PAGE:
“I Don’t Like the Machines”

It is not every day that I receive a spontaneous round of applause.  And certainly not when I am standing in the middle of my local Post Office.  But that was the peculiar event that happened upon me uttering these simple words: “I don’t like the machines.”

In all other respects, the scene in the Post Office was mundanely normal.  A long line of customers––not one under fifty––waiting patiently to be served; one counter open, behind which a poor, over-worked Post Office employee is toiling diligently; a long line of unused Post Office automated machines, beside which another Post Office worker lolls idly, waiting to assist if anyone should choose the machines over the human.

Periodically, the machine’s attendant walks along the line of queuing humanity, repeating the same question to each one of us: “Do you want to use the machines?”  In response, she receives either a curt ‘no’ or a blank stare.  I can’t help but feel a certain element of pity at her position, such that when it comes to my turn to be questioned, I feel a requirement to justify my stance.  That is when I said:

“I don’t like the machines.”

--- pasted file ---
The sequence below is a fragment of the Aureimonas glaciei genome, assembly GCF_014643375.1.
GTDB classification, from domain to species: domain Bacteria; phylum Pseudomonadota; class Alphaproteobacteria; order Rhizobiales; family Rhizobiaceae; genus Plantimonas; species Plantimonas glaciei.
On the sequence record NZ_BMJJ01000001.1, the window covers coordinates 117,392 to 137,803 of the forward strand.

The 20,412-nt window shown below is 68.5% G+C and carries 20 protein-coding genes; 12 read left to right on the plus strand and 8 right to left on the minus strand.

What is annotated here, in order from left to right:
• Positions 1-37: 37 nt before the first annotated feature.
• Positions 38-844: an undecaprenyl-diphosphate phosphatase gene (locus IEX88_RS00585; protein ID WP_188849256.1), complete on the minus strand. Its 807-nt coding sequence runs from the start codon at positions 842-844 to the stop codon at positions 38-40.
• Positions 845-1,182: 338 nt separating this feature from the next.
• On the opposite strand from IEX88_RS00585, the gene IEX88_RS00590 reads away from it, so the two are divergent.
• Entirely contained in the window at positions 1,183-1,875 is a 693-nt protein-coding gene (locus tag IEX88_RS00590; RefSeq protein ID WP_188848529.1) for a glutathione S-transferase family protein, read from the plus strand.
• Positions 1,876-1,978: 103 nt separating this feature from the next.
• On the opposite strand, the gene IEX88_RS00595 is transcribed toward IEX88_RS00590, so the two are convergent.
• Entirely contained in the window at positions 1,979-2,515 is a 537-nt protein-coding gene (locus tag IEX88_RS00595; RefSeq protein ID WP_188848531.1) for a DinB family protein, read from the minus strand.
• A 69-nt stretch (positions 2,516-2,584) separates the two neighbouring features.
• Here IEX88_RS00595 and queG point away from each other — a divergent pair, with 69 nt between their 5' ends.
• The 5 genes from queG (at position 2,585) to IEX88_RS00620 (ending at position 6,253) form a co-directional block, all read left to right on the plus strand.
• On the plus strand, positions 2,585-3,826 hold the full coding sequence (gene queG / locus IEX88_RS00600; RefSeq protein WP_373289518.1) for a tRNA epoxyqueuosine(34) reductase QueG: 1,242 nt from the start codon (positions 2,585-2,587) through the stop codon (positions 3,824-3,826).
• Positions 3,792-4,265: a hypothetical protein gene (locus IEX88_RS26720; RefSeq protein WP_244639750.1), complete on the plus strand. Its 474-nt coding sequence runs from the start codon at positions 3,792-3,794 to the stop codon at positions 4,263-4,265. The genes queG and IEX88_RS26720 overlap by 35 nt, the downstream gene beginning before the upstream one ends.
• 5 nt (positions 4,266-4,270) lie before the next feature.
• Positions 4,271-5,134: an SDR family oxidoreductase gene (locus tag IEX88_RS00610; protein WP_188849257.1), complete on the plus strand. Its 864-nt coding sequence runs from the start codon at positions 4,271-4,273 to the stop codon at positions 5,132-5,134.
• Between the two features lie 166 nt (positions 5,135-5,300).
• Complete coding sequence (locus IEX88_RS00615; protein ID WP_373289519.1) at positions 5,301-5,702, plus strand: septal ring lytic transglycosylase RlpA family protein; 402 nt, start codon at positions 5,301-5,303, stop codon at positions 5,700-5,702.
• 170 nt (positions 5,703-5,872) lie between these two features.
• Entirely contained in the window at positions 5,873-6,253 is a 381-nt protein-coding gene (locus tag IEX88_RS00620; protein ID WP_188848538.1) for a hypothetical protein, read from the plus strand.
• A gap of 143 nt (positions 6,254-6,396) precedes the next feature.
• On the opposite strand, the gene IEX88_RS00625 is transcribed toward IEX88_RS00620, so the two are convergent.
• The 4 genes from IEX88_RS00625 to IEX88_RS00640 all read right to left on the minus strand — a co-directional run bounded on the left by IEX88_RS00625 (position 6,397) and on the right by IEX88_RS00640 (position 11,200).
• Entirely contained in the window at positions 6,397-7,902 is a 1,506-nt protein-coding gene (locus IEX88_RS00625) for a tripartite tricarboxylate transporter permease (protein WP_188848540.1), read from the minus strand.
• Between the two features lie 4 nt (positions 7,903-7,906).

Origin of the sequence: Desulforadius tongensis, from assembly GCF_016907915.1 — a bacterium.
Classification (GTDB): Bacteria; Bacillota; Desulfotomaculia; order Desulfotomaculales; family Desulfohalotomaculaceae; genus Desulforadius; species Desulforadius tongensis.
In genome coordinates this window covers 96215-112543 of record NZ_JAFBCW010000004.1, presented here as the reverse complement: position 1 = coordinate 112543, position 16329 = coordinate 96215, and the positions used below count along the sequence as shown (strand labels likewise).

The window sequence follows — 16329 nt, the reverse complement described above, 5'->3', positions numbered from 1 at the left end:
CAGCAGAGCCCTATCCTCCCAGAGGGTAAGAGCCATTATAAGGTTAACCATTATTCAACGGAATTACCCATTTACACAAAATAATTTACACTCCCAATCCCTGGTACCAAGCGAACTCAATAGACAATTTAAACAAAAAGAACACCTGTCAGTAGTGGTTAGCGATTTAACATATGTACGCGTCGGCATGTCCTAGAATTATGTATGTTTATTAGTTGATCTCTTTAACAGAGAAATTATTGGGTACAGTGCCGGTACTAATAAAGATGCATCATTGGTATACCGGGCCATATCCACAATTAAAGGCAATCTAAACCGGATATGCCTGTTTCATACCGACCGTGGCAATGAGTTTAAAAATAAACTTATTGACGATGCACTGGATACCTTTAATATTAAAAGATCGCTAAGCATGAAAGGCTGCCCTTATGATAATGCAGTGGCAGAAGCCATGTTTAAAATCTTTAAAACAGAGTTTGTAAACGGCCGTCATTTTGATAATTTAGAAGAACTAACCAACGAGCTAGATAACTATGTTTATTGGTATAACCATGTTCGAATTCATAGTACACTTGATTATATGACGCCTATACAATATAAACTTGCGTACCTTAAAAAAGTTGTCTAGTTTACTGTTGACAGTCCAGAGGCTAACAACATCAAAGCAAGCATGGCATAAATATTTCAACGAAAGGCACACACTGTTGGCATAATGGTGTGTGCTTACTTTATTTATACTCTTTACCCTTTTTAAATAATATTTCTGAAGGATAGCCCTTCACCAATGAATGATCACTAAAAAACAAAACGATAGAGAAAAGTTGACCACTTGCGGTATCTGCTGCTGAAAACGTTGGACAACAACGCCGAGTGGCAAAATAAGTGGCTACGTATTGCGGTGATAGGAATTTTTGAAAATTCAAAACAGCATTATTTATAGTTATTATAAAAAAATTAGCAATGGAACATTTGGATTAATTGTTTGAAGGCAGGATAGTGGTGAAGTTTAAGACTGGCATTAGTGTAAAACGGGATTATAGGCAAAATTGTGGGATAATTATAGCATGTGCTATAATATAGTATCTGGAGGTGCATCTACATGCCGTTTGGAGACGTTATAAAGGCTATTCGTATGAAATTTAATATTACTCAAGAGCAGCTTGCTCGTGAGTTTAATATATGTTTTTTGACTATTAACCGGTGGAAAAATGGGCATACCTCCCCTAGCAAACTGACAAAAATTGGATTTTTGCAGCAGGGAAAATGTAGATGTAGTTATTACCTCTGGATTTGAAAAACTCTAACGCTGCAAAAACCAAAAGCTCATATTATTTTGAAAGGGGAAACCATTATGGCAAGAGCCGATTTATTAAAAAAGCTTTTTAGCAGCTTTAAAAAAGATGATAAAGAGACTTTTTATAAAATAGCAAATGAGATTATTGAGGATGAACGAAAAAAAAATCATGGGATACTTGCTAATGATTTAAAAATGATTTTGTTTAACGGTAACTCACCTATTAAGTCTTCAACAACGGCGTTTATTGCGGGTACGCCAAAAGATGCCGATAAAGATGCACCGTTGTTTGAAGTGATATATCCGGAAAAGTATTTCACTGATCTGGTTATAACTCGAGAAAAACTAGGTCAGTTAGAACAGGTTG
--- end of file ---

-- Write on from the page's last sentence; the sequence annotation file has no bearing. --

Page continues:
The applause started with a single hand-clap; was slowly taken up by others; in the end was accompanied by cheers, and words of support and thanks and camaraderie.  At that moment, if I had been taken aloft the shoulders of my fellow queuers and paraded through the Post Office aisle, I would not have been surprised; if we had united and forcibly set upon the machines, reducing them to their component parts, the mood was upon us.

Did I enjoy being propelled into this unlikely position of the leader of the anti-automation revolution?  For just a brief moment, perhaps, yes.  Amongst the elderly and the infirm, posting their parcels, buying their stamps, paying their utility bills, applying for their passports, topping up their gas cards, for a brief moment of time the clock was turned back.  In that short space of time, it seemed as though anything was possible; that the human was once again master over the machine.

For one brief glorious moment, until along came a callous youth, who walked straight past our momentarily exultant queue, went unhesitatingly to the machines, and got served immediately.

© Simon Turner-Tree

Simon Turner-Tree applauds the Post Office Neo-Luddites.

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